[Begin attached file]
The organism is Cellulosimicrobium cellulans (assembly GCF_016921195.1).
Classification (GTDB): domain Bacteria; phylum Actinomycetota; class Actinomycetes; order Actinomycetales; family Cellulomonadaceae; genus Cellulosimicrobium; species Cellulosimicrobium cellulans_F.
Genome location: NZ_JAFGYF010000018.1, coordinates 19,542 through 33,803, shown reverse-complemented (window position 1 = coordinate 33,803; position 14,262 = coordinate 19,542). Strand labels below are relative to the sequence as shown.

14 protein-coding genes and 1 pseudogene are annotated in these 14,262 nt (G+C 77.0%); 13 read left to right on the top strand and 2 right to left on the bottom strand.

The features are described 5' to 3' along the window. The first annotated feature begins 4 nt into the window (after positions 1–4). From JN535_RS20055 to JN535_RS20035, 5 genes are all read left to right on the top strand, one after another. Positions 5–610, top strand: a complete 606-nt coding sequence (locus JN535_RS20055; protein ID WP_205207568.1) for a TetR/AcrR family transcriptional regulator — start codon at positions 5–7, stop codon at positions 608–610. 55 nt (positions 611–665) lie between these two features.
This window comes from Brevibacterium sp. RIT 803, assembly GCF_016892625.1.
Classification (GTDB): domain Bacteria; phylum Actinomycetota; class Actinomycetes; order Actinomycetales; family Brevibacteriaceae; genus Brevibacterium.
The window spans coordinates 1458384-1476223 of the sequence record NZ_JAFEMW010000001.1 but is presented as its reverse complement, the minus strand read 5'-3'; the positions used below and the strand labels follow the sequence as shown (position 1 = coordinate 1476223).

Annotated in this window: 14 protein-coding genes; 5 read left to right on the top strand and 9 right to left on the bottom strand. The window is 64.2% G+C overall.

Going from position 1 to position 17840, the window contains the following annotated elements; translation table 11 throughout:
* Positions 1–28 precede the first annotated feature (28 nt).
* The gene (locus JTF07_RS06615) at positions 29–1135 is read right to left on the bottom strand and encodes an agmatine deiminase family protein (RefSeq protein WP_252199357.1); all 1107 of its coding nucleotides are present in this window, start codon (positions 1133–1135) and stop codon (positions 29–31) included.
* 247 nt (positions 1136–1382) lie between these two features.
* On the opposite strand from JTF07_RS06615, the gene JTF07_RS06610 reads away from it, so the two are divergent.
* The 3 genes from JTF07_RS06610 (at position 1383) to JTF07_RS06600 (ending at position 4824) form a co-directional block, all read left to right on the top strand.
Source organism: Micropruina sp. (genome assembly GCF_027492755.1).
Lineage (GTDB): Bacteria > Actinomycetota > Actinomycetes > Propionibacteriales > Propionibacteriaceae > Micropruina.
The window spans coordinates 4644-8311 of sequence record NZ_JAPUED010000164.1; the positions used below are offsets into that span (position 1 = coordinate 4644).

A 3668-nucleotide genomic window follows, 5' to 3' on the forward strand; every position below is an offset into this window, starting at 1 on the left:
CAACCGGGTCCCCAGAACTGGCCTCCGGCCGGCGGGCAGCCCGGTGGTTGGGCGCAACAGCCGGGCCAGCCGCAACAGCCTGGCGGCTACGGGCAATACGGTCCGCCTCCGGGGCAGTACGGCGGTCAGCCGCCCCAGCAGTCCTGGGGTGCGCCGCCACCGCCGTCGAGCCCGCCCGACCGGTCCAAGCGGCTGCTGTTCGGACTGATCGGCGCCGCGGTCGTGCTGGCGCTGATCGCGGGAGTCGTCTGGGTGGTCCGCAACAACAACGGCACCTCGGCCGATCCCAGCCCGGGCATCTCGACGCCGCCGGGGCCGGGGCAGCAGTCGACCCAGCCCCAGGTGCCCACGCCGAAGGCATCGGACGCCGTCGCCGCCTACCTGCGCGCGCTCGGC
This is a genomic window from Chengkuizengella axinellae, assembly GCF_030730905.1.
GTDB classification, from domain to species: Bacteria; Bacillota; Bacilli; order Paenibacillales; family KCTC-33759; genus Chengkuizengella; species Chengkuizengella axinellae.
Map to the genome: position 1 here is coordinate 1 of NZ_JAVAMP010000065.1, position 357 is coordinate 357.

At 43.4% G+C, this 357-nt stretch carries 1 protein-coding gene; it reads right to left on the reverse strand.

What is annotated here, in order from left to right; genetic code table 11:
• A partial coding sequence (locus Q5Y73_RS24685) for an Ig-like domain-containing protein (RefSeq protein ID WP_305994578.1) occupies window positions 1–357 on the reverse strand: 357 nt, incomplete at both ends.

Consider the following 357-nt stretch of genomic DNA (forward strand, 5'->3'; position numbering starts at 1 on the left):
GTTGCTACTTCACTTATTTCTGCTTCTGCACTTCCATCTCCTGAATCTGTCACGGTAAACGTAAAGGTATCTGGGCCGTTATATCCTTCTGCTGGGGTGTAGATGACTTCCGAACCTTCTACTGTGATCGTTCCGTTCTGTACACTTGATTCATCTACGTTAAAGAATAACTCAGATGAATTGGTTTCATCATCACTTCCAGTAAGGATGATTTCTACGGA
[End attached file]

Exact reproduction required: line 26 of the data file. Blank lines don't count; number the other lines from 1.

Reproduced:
• A partial coding sequence (locus Q5Y73_RS24685) for an Ig-like domain-containing protein (RefSeq protein ID WP_305994578.1) occupies window positions 1–357 on the reverse strand: 357 nt, incomplete at both ends.